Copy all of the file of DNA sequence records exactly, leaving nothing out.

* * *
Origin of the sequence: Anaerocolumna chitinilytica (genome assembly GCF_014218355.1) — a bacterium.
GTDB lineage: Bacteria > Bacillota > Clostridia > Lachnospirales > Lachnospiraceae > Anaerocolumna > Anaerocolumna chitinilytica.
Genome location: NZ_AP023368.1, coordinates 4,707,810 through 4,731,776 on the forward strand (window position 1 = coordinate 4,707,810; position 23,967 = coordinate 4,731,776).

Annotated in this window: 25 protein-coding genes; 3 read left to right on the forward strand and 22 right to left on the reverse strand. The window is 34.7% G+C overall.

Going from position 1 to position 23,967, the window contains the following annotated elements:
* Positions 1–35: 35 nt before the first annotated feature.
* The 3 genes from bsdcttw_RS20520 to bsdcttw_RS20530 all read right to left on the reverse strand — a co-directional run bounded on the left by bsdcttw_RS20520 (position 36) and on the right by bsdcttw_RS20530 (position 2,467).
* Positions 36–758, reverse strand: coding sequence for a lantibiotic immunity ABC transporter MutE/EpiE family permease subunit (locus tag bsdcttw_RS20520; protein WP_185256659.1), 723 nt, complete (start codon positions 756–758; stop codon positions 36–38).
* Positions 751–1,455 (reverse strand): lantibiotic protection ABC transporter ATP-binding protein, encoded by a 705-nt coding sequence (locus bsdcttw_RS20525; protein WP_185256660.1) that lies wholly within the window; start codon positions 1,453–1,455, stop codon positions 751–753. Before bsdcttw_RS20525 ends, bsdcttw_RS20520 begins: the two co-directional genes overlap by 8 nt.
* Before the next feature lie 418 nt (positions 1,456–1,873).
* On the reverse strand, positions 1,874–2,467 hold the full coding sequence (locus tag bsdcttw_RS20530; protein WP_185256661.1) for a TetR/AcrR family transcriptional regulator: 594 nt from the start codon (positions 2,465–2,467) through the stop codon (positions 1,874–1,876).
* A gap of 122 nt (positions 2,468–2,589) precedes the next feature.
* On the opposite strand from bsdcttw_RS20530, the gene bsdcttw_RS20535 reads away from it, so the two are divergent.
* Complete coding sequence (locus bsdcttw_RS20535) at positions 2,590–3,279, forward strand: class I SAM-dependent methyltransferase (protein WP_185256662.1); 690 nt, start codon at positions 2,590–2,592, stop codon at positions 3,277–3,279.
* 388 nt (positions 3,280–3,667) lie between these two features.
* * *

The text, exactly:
Origin of the sequence: Anaerocolumna chitinilytica (genome assembly GCF_014218355.1) — a bacterium.
GTDB lineage: Bacteria > Bacillota > Clostridia > Lachnospirales > Lachnospiraceae > Anaerocolumna > Anaerocolumna chitinilytica.
Genome location: NZ_AP023368.1, coordinates 4,707,810 through 4,731,776 on the forward strand (window position 1 = coordinate 4,707,810; position 23,967 = coordinate 4,731,776).

Annotated in this window: 25 protein-coding genes; 3 read left to right on the forward strand and 22 right to left on the reverse strand. The window is 34.7% G+C overall.

Going from position 1 to position 23,967, the window contains the following annotated elements:
* Positions 1–35: 35 nt before the first annotated feature.
* The 3 genes from bsdcttw_RS20520 to bsdcttw_RS20530 all read right to left on the reverse strand — a co-directional run bounded on the left by bsdcttw_RS20520 (position 36) and on the right by bsdcttw_RS20530 (position 2,467).
* Positions 36–758, reverse strand: coding sequence for a lantibiotic immunity ABC transporter MutE/EpiE family permease subunit (locus tag bsdcttw_RS20520; protein WP_185256659.1), 723 nt, complete (start codon positions 756–758; stop codon positions 36–38).
* Positions 751–1,455 (reverse strand): lantibiotic protection ABC transporter ATP-binding protein, encoded by a 705-nt coding sequence (locus bsdcttw_RS20525; protein WP_185256660.1) that lies wholly within the window; start codon positions 1,453–1,455, stop codon positions 751–753. Before bsdcttw_RS20525 ends, bsdcttw_RS20520 begins: the two co-directional genes overlap by 8 nt.
* Before the next feature lie 418 nt (positions 1,456–1,873).
* On the reverse strand, positions 1,874–2,467 hold the full coding sequence (locus tag bsdcttw_RS20530; protein WP_185256661.1) for a TetR/AcrR family transcriptional regulator: 594 nt from the start codon (positions 2,465–2,467) through the stop codon (positions 1,874–1,876).
* A gap of 122 nt (positions 2,468–2,589) precedes the next feature.
* On the opposite strand from bsdcttw_RS20530, the gene bsdcttw_RS20535 reads away from it, so the two are divergent.
* Complete coding sequence (locus bsdcttw_RS20535) at positions 2,590–3,279, forward strand: class I SAM-dependent methyltransferase (protein WP_185256662.1); 690 nt, start codon at positions 2,590–2,592, stop codon at positions 3,277–3,279.
* 388 nt (positions 3,280–3,667) lie between these two features.